5. Got a call from the British Car shop a few hours ago.  One of the other guys tried to call the machine shop, and luckily, someone was there working some overtime, as they are usually closed on Saturday.  They asked and the machine shop found it in a pile of other parts.  The indifferent employees there didn't pay any attention and provided the wrong engine tag to the British Car shop.  Although this is still a huge hassle for both me and the British Car guys, as the British Car guys will have to come to my house to pop off the rivets for the old one and re-install the correct one, I'm quite relieved that it wasn't lost, usually these things don't work out and the shops get defensive on their stupid mistakes, then you have to threaten legal action before they decide to right their wrong.  Been there before.


    Been going over the engine with a fine toothed comb.  It looks like they did a good job, but their attention to detail is lacking and they should have asked me questions on things before installing some repro parts that I didn't ask for, as I had the originals at home.  There were also a couple parts missing that they forgot to install, but I was charged extra for them.  For example, they did not paint the nuts and bolts engine color when the head and other parts were installed, they substituted modern bolts for some of the original bolts I provided (for non-stressed parts, like the air cleaner assemblies), and they used modern clamps instead of the originals/original style repros I provided.  I'll have to keep going over it to get it up to my standards.  It seems that with any shop anymore, there is no attention to detail, even with specialists, and there is no communication as what the customer wants if there are any decisions to be made.  I usually have to undue or fix many small problems that these shops create thru indifference, sloppiness, laziness, or lack of research or communications.  I would assume that you all go thru this, which is why most of you do ALL the work yourselves.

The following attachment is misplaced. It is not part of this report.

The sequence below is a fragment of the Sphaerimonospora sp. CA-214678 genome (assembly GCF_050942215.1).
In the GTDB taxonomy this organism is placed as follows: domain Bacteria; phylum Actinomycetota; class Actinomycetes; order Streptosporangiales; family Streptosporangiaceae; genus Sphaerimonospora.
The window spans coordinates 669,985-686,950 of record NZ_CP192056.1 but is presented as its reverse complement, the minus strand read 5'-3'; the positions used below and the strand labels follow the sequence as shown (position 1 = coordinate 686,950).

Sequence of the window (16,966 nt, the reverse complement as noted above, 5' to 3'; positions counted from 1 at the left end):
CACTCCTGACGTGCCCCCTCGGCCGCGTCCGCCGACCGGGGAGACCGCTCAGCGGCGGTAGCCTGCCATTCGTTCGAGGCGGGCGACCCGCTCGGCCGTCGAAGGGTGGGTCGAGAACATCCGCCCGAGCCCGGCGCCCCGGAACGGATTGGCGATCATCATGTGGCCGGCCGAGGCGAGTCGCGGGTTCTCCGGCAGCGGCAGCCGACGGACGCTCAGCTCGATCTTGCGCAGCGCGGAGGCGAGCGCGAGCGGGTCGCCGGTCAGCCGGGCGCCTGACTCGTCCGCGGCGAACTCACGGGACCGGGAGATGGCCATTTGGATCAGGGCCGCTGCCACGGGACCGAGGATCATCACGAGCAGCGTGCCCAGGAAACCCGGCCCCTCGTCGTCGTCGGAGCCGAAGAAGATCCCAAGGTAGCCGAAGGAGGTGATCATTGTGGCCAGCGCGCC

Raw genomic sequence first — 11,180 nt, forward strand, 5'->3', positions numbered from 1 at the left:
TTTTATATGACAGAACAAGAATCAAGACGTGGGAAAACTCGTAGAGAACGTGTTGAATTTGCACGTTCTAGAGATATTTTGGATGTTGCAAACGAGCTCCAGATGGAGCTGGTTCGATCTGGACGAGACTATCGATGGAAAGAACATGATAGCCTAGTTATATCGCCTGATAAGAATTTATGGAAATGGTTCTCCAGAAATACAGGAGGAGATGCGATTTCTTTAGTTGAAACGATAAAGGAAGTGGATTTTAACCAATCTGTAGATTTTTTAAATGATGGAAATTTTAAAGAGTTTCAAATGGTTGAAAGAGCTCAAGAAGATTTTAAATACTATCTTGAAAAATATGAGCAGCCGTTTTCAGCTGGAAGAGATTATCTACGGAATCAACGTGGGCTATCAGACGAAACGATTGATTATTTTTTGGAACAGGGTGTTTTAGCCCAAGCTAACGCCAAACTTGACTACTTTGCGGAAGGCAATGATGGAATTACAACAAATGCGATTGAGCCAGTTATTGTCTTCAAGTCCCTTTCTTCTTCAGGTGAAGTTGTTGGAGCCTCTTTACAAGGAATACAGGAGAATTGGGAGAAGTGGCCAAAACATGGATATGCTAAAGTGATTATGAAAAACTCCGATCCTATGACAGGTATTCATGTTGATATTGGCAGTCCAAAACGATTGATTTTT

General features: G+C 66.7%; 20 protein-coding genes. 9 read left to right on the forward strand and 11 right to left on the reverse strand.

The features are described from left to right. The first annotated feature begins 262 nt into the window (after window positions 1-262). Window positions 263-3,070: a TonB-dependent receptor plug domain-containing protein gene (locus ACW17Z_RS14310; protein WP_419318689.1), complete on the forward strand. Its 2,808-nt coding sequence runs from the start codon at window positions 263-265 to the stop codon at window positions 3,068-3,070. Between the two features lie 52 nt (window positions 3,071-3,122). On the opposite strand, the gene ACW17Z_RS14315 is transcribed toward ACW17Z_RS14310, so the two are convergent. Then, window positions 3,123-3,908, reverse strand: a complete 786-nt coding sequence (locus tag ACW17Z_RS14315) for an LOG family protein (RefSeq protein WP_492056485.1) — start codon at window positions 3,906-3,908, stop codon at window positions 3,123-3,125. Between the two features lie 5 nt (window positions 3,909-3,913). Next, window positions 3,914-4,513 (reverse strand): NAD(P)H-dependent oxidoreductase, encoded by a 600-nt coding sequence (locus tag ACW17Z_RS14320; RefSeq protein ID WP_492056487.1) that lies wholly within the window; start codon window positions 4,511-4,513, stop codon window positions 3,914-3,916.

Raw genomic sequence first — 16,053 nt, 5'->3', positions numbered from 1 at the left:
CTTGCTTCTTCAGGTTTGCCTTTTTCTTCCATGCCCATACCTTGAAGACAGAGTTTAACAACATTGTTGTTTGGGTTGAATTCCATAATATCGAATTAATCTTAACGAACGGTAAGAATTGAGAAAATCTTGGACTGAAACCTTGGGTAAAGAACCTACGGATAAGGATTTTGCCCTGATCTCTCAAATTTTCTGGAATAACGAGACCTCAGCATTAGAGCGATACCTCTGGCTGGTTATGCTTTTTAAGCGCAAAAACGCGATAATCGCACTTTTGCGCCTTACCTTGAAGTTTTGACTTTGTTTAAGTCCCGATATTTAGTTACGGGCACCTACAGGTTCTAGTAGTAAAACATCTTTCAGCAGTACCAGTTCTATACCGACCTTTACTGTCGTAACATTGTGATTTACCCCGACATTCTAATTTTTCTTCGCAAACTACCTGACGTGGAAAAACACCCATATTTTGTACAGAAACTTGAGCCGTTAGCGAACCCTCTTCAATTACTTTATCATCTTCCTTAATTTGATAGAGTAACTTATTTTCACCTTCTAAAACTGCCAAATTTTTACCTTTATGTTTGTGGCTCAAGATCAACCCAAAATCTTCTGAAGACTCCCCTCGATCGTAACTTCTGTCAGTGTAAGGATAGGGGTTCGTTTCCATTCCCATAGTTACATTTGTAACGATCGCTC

Due to the disaster that was the first engine, the second engine had just as many problems, just different ones, so there were a lot of unexpected costs.  I insisted on a discount of about 8% off my total bill, as they had exceeded the 20% range that the state of VA allows on auto repair estimates.  Although the bill was much higher than originally planned, I think we reached a compromise where we are both calling it good enough.  Now I'll be working some overtime to try to pay off my massive bill.  Okay, enough complaining, back to the MGA work again tomorrow.

    • Like 1

  6. Well, guess what, the engine tag on my just delivered engine is not my original engine tag.  My original engine ended up being cracked (discovered after the fact), which was a big reason why the engine took so long.  The first thing I asked for was for the engine tag to be removed from my original engine and secured, to be put on the replacement block.  I thought I was pretty lucky, as these engines are not stamped with the engine number, but rather they have a riveted tag.  The engine was taken from the British Car shop to a machine shop for rebuilding.  The machine shop was the one who removed the tag and immediately gave it to the guy at the British Car shop who was managing my whole engine build.  He assumed it was the correct tag.


    So, I have a huge problem, not having the original tag will degrade the value of the car, not to mention the aesthetic for me as the owner.  As we know, us AACA-type folks want originality and numbers matching.  Boy, you just can't trust anyone to do anything correctly.  Now, the British Car guy is going to go over to their shop Monday and figure out what's going on.  With any luck, they have it sitting around somewhere and that will solve most of the problem.  I'm guessing it was either lost or destroyed and the shop lied about it and thought no one would notice, or they are simply negligent.  Either way, I'm going to sue for damages if this thing doesn't turn up.  My weekend is completely ruined.

    • Sad 3

  7. Big day today, engine was finally delivered.  Had a few missing parts, a few accounting errors on the invoice, and there are a few minor detailing issues I'll need to address, but finally have the engine back.  Looks like they did a good job overall, plus engine has been roughly broken in and roughly tuned.